Mughal empire reached its territorial zenith by the end of the 17th century. There were no fundamental changes but the period saw important socio-economic developments.
(i) Many European traders came to India and left various accounts:
Babur in Baburnama, Ralph Fitch, De Laet, Fitch talked about scanty clothes worn by the masses. Nikitin observed bare-footed people in the Deccan.
(ii) Mud houses, furniture were wooden cots and bamboo mats and earthern ware utensils used by the masses.
(a) rice, millets and Pulses formed staple diet, with fish in Bengal and Coasts and meat in the South, chapatis in north,
(b) Ghee and oil were much cheaper,
(c) Sugar and salt were expensive.
(iv) Income and wages: No information as in money terms.
(a) There were landless peasants and labourers called Kamin.
(b) The peasants who owned land called khudkas
(c) The original settlers of villages= khudkasht belonged to dominant castes.
(v) The Indian cultivators were ready to adopt new crops:
(a) Tobacco and Maize
(b) Silk and Tusser cultivation in Bengal
(c) Potato and red chillies
(vi) But there were no new agricultural techniques.
THE RULING CLASS
The Ruling class consisted of Nobility+ The Landed gentry, The Zamindars
(i) The bulk of nobility consisted of nobles drawn from the Homeland of Mughals, Turan, Iran, Khorasan, Tajikistan etc
(ii) AFGHANS: Babur and Akbar had hard time controlling them. Jahangir began recruiting them in nobility
(iii) HINDUS: The largest among hindus were the Rajputs especially Kacchwahas. Under Akbar proportion of hindus were 16%.
(iv) MARATHAS: New section of Hindus started getting importance first during Jahangir.
Shahji father of Shivaji served during Shah Jahan. Aurangzeb also had given service to many Marathas and Deccani Muslims
(a) They had exceptionally high Salaries by any means. This was because they had to maintain large train of servants and attendants, large stable of horses, elephants and means of communications etc.
(b) They also gave patronage to artisans & craftsmen. Set up Mandis / marketplace.
(c) The Mughal nobility had many bureaucratic characteristics but it was also becoming more commercial and money minded.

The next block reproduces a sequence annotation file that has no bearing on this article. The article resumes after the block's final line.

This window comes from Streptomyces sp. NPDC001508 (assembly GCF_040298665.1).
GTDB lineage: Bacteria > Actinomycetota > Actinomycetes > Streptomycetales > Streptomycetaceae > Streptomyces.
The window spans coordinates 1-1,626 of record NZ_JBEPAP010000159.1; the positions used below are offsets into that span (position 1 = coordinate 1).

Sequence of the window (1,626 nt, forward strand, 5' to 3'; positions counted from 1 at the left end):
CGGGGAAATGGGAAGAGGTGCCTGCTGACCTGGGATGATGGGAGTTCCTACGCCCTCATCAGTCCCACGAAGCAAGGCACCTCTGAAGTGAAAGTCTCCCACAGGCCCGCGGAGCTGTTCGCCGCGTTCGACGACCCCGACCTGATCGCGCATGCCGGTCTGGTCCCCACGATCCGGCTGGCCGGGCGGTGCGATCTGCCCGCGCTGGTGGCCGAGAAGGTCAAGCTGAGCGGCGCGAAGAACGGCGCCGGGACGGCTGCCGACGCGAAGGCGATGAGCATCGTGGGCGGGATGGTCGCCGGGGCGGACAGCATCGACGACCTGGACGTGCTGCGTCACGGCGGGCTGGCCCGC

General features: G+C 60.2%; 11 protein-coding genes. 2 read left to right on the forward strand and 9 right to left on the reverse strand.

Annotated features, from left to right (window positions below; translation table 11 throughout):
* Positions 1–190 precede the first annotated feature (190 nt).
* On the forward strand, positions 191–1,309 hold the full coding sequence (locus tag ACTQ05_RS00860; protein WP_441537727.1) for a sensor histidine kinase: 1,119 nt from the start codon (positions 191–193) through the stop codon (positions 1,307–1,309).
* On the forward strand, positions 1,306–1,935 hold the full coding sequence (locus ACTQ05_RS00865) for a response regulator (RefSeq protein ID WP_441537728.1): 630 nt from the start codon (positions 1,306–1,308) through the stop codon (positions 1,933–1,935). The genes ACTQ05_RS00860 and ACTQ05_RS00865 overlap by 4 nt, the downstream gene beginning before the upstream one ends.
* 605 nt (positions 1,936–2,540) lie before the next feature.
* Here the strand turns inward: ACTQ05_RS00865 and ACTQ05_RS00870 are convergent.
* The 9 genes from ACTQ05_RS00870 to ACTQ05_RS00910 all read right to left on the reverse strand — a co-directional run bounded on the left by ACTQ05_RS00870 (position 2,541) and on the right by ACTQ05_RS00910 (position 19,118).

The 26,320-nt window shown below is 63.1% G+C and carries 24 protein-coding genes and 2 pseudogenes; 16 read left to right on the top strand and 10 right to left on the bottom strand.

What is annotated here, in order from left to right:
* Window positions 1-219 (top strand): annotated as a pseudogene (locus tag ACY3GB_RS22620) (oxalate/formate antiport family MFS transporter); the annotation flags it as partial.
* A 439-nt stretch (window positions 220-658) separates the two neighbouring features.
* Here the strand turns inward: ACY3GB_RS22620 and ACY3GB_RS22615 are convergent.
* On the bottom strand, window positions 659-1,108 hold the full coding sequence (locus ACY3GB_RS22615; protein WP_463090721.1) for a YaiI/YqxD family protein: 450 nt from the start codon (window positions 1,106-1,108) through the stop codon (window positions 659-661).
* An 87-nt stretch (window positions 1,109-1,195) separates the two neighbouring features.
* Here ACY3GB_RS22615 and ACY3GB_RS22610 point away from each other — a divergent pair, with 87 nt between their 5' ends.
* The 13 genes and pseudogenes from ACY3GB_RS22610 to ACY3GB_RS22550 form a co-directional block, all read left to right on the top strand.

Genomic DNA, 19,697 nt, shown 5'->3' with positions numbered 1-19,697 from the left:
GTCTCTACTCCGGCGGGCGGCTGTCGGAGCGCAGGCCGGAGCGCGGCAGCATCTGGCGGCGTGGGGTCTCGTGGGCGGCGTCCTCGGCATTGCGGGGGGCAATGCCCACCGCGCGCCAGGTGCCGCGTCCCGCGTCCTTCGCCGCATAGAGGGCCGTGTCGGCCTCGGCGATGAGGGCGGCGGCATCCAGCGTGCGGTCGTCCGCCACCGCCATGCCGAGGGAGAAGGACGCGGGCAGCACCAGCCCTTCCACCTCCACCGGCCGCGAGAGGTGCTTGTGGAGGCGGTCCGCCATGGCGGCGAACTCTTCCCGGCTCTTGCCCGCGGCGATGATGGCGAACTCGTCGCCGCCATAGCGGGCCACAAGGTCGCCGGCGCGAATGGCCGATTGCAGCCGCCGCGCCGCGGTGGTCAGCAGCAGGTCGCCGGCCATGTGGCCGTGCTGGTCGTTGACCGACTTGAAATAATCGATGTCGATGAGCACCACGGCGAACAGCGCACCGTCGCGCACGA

(a) They had hereditary rights of collecting the revenue from a number of villages.
(b) But a zamindar was not the owner of the land. It was the tiller of the land.
(c) The peasants had their own hereditary rights and they cannot be forced out till he pays up all his revenue.
(d) Above the Zamindars were Rajas/ chiefs who had controlled of far greater area and hac their own armies. Thus, the society was highly segmental/ hierarchical.
(e) They hardly invested for improving cultivation
(i) The middle strata did not form a class as the interests of different sections were different.
(ii) The middle strata included:
(a) Small mansabdars
(b) petty shopkeepers
(c) master craftsmen
(d) professionals: hakims, leading musicians, Artists, Scholars, historians, theologians
(e) Large class of petty officials or penpushers in the administrative machinery
TRADE AND COMMERCE
Trade and commerce expanded in the 17th century because:
(i) Political integration
(ii) Easier communications- safe roadways and waterways
(iii) A uniform tax regime
(iv) Silver rupees of high purity maintained.
(v) Commercialization of Economy
(vi) Growth of qasbas newer towns
(vii) The growth of arms manufacturing and Shipbuilding.
Different trading classes:
(i) Seth, bohra or modi: long distance, inter-regional trade
(ii) Beoparies/ banik: local, retail trade.
(iii) Banjaras: specialized in bulk goods
(iv) Important centres:
(v) Bengal: exported sugar and rice, muslin and silk
(vi) Coromandel coast: centre of textile production
(vii) Gujarat: entry point of foreign goods
(viii) Burhanpur and Agra: nodal points of trade
(ix) Lahore: centre of Handicraft production and distribution centre for Kashmiri products -shawls, carpet etc
(i) GUJARATI MERCHANTS included Hindus, Jains and Muslim Bohras
(ii) IN RAJASTHAN: Oswals, Maheshwari and Agarwals began to be called MARWARIS
(iii) MARWARIS spread out in Maharashtra and Bengal later in 18th century.
(iv) OVERLAND TRADE: Multanis, Afghans and Khatris
(v) THE CHETTIS on Coromandel coasts
(vi) MUSLIM MERCHANTS of Malabar both Indian and Arab
(i) Complex networks linking wholesalers and merchants to the regional and local levels through-
(iii) Dalals/ commercial agents.
(iv) Growth of financial system
(v) Hundis= letter of credit
(vi) Shroffs specialized in dealing with Hundis
FOREIGN TRADE AND EUROPEAN TRADERS
(i) The only articles which India needed to import were certain metals such as
(a) tin and copper.
(b) Some spices
(c) War horses
(d) Luxury items like ivory
(ii) A favourable balance of trade was maintained by import of gold and silver.
(iii) PORTUGUESE came to India towards the end of the 15th century. Their power declined ir the 16th century. After them came-
(iv) DUTCH: The Portuguese power had begun to decline during the 2nd half of the 16th century therefore dutch established at Masuliopatnamafter obtaining farmaan from Ruler of Golconda.
(v) They established themselves at Spice Islands
(vi) The dutch spread south from the masulipatnam
(vii) ENGLISH too were interested in spice trade and had hostility with the dutch.
(viii) They obtained farman from Jahangir by Sir Thomas Roe.
(ix) Europeans however were not able to oust Indian traders from Asian trade.
The reason was:
(a) Indian traders knew both the domestic and international markets really well
(b) They were willing to work at a lower profit
(i) Indian economy grew, the influx of silver and gold was even faster.
(ii) Money economy penetrate village life more than before.
(iii) Europeans were searching for alternative to export of gold and silver to india
(iv) Hence, they tried to acquire empires in India and its neighbourhood to pay from the revenue of these territories.